flint workers

Workers prepare to replace a lead water service line in Flint, Michigan on March 4, 2016.

(Photo: Bill Pugliano/Getty Images)

10-Year EPA Plan to Swap All US Lead Pipes 'Still Not Enough'

While welcoming the "long-overdue meaningful action" on drinking water safety, one campaigner argued that "much more must be done—much faster—at no cost to impacted households."

The Biden administration's proposal to better protect drinking water nationwide was met with sweeping applause on Thursday, but at least one consumer advocacy group stressed that the U.S. Environmental Protection Agency policy is "still not enough."

With its proposed changes to the Lead and Copper Rule, the administration aims to replace all lead water service lines in the United States within a decade, according to the EPA. There are also provisions intended to locate legacy lead pipes, improve tap sampling, lower the lead action level, and strengthen protections to reduce exposure.

Food & Water Watch Public Water for All director Mary Grant said that "the federal government has already waited far too long to require the elimination of these toxic lead water pipes, which poisoned the water in communities across the country," from Flint, Michigan and Jackson, Mississippi to Newark, New Jersey and Washington, D.C.

"The Biden administration has proposed long-overdue meaningful action toward the goal of eliminating lead from drinking water, but to ensure that every community has safe, lead-free water, much more must be done—much faster—at no cost to impacted households," she asserted.

Grant praised "agitators who emerged from... water contamination fights" and called on Congress to "step up to provide funding to replace the entire service line at no cost to impacted households, prioritizing low-income and environmental justice communities."

The Infrastructure Investment and Jobs Act, signed by President Joe Biden two years ago, "provided a $15 billion downpayment on this overhaul, but the total cost could exceed $60 billion," she pointed out, urging Congress to pass the Water Affordability, Transparency, Equity, and Reliability (WATER) Act.

"In a moment when many of us feel overwhelmed by bad news, the EPA's lead rule provides a ray of hope."

While additional steps are clearly needed, impacted communities and other campaigners still welcomed the progress on Thursday.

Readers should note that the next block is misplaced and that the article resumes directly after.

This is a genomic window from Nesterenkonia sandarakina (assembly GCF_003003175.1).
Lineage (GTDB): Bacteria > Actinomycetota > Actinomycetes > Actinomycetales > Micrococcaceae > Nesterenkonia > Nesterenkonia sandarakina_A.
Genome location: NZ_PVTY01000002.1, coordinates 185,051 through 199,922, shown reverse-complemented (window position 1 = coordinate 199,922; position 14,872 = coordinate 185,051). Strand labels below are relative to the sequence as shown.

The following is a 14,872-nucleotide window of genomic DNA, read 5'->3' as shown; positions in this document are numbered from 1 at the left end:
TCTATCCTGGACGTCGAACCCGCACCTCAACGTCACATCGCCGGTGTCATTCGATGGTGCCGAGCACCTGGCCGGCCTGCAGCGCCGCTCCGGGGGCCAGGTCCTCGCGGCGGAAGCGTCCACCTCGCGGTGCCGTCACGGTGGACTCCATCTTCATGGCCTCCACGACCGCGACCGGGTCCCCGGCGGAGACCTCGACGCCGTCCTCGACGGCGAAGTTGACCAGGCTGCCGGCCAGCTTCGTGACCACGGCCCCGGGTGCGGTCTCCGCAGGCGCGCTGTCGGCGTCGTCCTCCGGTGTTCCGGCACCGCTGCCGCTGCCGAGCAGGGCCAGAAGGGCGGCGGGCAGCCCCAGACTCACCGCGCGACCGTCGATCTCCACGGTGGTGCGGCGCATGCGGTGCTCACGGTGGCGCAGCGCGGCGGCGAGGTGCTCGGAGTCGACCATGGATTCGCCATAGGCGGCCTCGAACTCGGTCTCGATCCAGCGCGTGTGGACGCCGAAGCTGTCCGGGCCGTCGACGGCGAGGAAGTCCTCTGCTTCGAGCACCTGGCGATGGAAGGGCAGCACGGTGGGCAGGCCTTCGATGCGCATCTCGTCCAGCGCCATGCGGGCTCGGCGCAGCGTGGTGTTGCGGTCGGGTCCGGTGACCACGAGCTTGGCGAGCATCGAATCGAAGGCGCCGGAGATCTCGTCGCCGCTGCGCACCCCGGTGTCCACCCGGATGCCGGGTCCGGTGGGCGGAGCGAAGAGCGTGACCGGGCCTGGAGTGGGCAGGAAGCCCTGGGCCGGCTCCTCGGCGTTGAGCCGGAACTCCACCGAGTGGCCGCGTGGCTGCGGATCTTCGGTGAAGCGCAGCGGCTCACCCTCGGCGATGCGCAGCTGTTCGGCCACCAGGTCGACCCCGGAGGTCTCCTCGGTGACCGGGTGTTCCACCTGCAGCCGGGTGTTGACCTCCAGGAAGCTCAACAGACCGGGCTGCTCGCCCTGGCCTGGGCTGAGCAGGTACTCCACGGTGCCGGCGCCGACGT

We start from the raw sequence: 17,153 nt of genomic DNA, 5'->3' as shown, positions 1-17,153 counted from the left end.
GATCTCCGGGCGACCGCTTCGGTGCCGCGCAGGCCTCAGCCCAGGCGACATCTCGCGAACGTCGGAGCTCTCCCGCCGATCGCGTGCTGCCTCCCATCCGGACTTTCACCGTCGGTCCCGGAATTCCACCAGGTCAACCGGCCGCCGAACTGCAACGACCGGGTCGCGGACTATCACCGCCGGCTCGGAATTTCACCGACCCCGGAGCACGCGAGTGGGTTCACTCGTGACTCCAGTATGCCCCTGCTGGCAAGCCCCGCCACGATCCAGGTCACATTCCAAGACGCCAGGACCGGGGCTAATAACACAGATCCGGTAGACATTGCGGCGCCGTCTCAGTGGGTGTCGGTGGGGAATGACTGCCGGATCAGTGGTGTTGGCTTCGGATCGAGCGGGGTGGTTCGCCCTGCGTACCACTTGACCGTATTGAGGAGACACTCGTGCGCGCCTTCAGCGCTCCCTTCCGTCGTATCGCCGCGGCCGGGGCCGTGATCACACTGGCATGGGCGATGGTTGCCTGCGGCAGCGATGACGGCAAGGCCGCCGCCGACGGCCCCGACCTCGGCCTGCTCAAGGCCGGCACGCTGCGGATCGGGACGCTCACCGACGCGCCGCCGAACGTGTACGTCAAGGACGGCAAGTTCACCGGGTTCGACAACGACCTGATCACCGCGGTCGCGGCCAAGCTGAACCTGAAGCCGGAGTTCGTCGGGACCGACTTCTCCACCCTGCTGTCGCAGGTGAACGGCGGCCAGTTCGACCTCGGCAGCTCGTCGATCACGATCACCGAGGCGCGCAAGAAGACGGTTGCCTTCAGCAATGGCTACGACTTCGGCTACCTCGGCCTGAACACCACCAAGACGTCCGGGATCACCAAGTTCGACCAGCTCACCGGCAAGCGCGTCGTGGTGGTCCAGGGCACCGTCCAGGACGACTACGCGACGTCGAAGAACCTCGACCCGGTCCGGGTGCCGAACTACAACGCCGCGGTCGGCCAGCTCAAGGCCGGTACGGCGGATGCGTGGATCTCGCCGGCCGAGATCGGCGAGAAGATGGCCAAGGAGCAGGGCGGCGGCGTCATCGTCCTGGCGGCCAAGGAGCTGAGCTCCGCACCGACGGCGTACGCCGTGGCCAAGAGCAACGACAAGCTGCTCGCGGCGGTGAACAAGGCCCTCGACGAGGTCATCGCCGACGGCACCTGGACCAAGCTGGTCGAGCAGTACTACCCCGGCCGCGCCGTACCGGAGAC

"Communities like ours... have grappled with the repercussions of lead contamination for too long," said Deborah Brown, a steering committee member of Newburgh Clean Water Project in New York. "The proposed improvements, especially the replacement of all lead service lines, signify a significant stride to safe and clean drinking water for our families and future generations. It's a step in the right direction."

Earthjustice attorney Suzanne Novak—whose legal group has represented the Newburgh Clean Water Project—said that "the EPA's proposed improvements to the Lead and Copper Rule are a much-needed response to a dire public health crisis that's been ongoing for more than a century."

"The administration's proposal takes important steps towards fulfilling the Safe Drinking Water Act's purpose of protecting human health to the extent feasible," Novak continued. "EPA has recognized that quick removal of all lead service lines is imperative, and that swift action is needed when a community has persistent high levels of lead in its water."

"Because the public health burden of lead exposure falls disproportionately on environmental justice communities," she emphasized, "we need to make sure that the final rule is equitable in how it achieves reduction of lead in drinking water across the country."

The Natural Resources Defense Council (NRDC) noted "apparent weaknesses" of the proposal, including that "water systems are not required to pay for the lead service line replacement," utilities could get extensions beyond the 10-year deadline, and the action level reduction from 15 parts per billion to 10 ppb "is less strict than the 5 ppb standards recommended by health experts and the governments in Canada and Europe."

Still, Erik Olson, senior strategic director for health at NRDC, said that "in a moment when many of us feel overwhelmed by bad news, the EPA's lead rule provides a ray of hope that we are approaching the day when every family can trust that the water from their kitchen tap is safe, regardless of how much money they have or their ZIP code."

Environmental Working Group senior vice president for government affairs Scott Faber also praised the progress, saying that "once again, President Biden's EPA is putting our families first and honoring his commitments to the American people."

The campaigner also highlighted the need to better protect communities whose drinking water is contaminated with per- and polyfluoroalkyl substances (PFAS), chemicals used in various products that persist in the environment and human body and are connected to health problems including cancers.

Biden's EPA proposed the first-ever national drinking water standard for PFAS in March. Faber said Thursday that "we're confident he will also make good on his commitment to finalize a drinking water standard for the toxic 'forever chemicals.'"

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